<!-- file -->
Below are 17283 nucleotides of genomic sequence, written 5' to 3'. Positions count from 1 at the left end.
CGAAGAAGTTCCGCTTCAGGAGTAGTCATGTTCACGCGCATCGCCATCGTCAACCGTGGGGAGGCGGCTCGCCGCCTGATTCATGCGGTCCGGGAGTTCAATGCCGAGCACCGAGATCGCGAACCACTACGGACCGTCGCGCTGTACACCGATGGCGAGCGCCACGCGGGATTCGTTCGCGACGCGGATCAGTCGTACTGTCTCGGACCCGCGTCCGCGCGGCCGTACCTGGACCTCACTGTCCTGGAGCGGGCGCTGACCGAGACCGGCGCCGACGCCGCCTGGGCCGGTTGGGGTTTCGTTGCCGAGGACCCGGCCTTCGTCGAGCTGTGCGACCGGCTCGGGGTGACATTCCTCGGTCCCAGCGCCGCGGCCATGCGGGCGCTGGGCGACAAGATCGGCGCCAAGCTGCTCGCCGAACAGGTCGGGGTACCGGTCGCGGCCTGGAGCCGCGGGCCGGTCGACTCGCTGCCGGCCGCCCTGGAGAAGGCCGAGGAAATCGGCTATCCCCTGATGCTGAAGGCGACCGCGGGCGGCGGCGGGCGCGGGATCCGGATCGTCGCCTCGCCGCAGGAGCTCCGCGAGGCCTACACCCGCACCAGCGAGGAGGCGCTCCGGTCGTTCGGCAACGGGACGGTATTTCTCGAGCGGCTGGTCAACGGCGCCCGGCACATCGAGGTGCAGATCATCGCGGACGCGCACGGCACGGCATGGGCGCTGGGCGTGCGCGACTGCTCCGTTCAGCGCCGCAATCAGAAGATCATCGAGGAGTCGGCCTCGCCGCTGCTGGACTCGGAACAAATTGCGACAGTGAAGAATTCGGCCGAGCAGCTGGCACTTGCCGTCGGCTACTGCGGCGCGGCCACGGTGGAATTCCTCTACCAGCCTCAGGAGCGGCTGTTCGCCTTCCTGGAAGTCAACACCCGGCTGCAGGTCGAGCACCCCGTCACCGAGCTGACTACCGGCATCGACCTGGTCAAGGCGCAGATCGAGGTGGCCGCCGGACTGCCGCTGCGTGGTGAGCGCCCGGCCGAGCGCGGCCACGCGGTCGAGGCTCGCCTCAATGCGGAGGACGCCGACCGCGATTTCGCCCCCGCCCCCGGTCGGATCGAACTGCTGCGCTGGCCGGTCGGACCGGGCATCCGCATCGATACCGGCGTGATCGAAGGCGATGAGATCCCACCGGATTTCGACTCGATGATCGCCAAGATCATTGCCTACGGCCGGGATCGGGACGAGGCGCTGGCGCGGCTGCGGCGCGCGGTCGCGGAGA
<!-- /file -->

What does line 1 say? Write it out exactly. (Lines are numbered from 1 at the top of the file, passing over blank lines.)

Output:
Below are 17283 nucleotides of genomic sequence, written 5' to 3'. Positions count from 1 at the left end.